It wasn’t the sound of the sirens filling the night or the blue lights flashing through the curtains that woke me early on that cold January morning, it was a nagging doubt which entered my sleep world and made me aware of them. I have always been a light sleeper but the amount of alcohol I consumed earlier that night sent me into an unconscious stupor. The effects were wearing off fast and I felt my body ache through sleeping in the chair. Looking around, trying to grasp where and even who I was, lit by the flashing lights which were now entering my blurred vision. I stood up unsteadily and tried to maintain my balance. The low table conspired with my dull brain to trip me up and I fell onto the carpet along with the empty vodka and wine bottles. As I crawled forward through this melee I felt or rather sensed that I was not alone.
In the glow of blue light I saw her, reclined on the sofa and I was kneeling by her feet. She was covered in a dark river of blood, which had oozed on to the carpet and all over me. In the dim light I tried to focus on my hand and found it was covered in the thick red stuff. I raised myself onto my knees and looked at her face. “Who was she; what was she doing here?” In fact, more to the point “What was I doing there, in a strange room covered in someone else’s blood?” It was a question I couldn’t answer but I was sobering up fast enough to realise I may be in some trouble if I didn’t have the answer to those questions. I looked at the face of a dead person, unseeing eyes stared back at me and I knew I would get no answers from her. Her throat had been cut and by the way the blood was congealed it had happened a few hours ago. My stomach began to heave and churn but I controlled it and didn’t vomit on what was now, I realised, a crime scene.
The cogs in my brain began slowly to turn and I realised that I had try to make sense of what had happened. There had been no loud bang at the door, no shouting, no crashing and splintering of wood as the door was smashed open. All was quiet and outside even the sirens had been silenced. I stood up and walked unsteadily to the window, pulled back the curtain a couple of inches and looked at the scene on the road adjacent. An ambulance was stopped, its rear doors wide open as two paramedics lifted a stretcher inside. A damaged car and a broken motorcycle stood at the kerb, while vehicles struggled to manoeuvre between, squeezing past the scene, their drivers trying to work out what had happened. The sirens and lights had not been for me.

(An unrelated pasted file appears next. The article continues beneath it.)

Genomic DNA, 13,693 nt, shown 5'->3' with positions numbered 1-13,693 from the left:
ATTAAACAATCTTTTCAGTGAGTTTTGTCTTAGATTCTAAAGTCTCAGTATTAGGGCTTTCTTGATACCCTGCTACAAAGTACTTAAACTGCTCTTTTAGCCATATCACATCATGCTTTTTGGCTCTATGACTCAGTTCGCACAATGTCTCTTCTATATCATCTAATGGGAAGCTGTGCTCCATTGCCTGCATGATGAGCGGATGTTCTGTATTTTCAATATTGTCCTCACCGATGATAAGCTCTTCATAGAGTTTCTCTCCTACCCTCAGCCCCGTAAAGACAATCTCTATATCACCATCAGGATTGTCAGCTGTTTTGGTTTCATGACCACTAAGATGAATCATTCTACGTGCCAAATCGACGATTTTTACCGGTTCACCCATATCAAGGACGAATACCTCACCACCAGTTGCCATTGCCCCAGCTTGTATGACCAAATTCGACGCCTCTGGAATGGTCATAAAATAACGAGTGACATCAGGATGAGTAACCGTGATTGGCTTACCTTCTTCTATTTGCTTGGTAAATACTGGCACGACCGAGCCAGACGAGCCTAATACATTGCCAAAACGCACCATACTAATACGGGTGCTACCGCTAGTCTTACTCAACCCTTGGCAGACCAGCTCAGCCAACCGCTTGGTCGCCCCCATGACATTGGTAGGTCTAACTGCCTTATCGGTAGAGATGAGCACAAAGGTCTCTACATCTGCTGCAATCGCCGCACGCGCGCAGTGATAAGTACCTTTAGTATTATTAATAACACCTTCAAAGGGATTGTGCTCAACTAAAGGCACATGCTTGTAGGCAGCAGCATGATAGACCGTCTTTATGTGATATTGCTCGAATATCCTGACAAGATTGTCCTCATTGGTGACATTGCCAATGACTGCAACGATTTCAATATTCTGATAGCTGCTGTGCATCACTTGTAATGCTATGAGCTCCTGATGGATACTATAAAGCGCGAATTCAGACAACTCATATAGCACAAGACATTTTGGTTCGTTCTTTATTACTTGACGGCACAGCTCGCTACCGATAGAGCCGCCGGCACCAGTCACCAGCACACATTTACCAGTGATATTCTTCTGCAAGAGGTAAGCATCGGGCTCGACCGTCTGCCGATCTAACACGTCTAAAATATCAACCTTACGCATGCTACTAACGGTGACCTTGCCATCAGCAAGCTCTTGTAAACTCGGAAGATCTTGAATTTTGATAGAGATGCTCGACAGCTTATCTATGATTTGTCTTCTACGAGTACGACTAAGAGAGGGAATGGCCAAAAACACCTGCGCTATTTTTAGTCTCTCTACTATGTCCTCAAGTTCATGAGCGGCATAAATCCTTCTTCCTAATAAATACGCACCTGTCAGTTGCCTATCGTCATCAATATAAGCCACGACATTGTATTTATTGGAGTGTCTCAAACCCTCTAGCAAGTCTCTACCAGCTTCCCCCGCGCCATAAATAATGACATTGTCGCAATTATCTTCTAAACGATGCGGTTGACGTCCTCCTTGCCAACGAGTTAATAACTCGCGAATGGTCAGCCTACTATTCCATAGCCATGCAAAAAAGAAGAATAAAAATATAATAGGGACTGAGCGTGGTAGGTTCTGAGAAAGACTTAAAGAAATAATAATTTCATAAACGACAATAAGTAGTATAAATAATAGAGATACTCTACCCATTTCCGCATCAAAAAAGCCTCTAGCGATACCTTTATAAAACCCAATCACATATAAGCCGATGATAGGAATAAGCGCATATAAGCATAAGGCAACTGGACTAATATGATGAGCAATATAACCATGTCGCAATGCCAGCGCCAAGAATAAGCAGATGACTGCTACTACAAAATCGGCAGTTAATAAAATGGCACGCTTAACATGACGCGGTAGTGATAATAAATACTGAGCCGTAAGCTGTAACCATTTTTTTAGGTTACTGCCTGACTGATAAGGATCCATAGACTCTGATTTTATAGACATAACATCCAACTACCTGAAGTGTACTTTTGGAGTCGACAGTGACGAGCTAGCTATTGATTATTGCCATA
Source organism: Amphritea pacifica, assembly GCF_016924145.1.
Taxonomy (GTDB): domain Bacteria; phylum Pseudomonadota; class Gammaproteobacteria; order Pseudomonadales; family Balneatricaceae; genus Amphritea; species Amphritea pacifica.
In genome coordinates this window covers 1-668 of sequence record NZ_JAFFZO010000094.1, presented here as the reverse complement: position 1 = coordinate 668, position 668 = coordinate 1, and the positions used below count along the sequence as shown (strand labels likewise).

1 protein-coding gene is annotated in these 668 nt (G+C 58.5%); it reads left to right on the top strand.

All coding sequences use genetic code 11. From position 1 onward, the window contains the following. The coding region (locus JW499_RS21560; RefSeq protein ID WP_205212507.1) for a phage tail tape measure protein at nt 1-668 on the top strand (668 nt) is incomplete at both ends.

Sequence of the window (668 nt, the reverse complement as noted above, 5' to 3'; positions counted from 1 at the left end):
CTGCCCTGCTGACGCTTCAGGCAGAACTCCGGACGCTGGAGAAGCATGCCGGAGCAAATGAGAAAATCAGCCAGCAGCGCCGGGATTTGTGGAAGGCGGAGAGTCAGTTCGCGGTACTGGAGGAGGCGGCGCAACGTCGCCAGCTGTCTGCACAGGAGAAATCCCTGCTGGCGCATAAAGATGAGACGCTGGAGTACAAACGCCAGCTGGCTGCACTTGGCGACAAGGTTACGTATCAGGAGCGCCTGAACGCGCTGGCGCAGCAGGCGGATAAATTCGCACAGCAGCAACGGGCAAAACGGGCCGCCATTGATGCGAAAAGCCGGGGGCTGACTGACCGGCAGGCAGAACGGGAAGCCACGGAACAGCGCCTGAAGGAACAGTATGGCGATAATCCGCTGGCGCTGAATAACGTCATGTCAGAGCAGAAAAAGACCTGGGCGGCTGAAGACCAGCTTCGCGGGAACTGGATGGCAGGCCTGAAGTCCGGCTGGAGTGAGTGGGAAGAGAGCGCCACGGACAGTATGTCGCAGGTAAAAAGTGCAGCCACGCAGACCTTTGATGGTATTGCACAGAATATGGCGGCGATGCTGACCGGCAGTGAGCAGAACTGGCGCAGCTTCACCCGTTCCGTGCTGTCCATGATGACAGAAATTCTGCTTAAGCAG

I flicked a switch but no light flooded the room. I peered through the gloom and the body was seated on the left side of a small shabby sofa and the rest of the room was untidy; lived in but not by her; well not now anyway. She was no longer living. If this was her home then she wasn’t wealthy, by any stretch of the imagination, but it was homely and clean.
I recognised nothing in the room as I viewed things through unfamiliar eyes. Looking around me I took in the entrance door which was bolted and had a strong chain across, so no one had gone out that way. The bathroom door was half-open and I peered inside but it was empty. The other room was a small kitchen and again this was empty, the window firmly locked. I was struggling to come to terms with all this. A woman was dead, her throat cut and I was locked in with her. As I looked around, bewildered, I saw the glint of metal on the carpet near the now broken coffee table. It was a kitchen knife and even from where I was standing I could see it was covered with blood.
Sitting down opposite her I tried to take stock of what had happened but my mind was adding things up and not finding solutions. Could I have done it? No, I knew I didn’t have it in me to murder someone, especially with a knife at close quarters, never. But all the evidence pointed to that, certainly when the police eventually find her I will be the prime suspect. I leaned back in the chair suddenly feeling weary and I felt as though I needed desperately to sleep.
Suddenly I was awoken by the terrific noise of the front door crashing open and two police officers stepping inside. One officer went to the woman and looking at her shook his head to the other policeman who stood by me. I tried to get up but I was so tired it was impossible to move.
“Looks like she killed him” I heard him say. “Then killed herself”
© 2012 Steve Cripwell • All Rights Reserved